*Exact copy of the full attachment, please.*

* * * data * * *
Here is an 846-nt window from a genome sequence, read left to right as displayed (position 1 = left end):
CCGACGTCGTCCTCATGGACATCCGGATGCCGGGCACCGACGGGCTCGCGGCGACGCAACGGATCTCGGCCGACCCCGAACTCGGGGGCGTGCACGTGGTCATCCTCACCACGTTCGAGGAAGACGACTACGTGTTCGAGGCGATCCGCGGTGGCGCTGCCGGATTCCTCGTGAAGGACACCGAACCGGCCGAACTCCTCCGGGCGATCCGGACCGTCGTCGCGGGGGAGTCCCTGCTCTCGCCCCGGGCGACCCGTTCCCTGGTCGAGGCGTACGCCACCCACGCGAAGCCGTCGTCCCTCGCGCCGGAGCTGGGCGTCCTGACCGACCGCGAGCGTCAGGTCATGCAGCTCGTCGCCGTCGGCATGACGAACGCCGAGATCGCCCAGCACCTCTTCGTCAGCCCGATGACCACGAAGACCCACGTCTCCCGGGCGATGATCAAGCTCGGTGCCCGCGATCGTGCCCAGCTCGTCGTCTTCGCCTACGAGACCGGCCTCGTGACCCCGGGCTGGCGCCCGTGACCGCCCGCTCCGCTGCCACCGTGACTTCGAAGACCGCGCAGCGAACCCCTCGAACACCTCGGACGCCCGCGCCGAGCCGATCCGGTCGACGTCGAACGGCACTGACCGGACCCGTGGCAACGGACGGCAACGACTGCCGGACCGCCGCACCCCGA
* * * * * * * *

Here is an 846-nt window from a genome sequence, read left to right as displayed (position 1 = left end):
CCGACGTCGTCCTCATGGACATCCGGATGCCGGGCACCGACGGGCTCGCGGCGACGCAACGGATCTCGGCCGACCCCGAACTCGGGGGCGTGCACGTGGTCATCCTCACCACGTTCGAGGAAGACGACTACGTGTTCGAGGCGATCCGCGGTGGCGCTGCCGGATTCCTCGTGAAGGACACCGAACCGGCCGAACTCCTCCGGGCGATCCGGACCGTCGTCGCGGGGGAGTCCCTGCTCTCGCCCCGGGCGACCCGTTCCCTGGTCGAGGCGTACGCCACCCACGCGAAGCCGTCGTCCCTCGCGCCGGAGCTGGGCGTCCTGACCGACCGCGAGCGTCAGGTCATGCAGCTCGTCGCCGTCGGCATGACGAACGCCGAGATCGCCCAGCACCTCTTCGTCAGCCCGATGACCACGAAGACCCACGTCTCCCGGGCGATGATCAAGCTCGGTGCCCGCGATCGTGCCCAGCTCGTCGTCTTCGCCTACGAGACCGGCCTCGTGACCCCGGGCTGGCGCCCGTGACCGCCCGCTCCGCTGCCACCGTGACTTCGAAGACCGCGCAGCGAACCCCTCGAACACCTCGGACGCCCGCGCCGAGCCGATCCGGTCGACGTCGAACGGCACTGACCGGACCCGTGGCAACGGACGGCAACGACTGCCGGACCGCCGCACCCCGA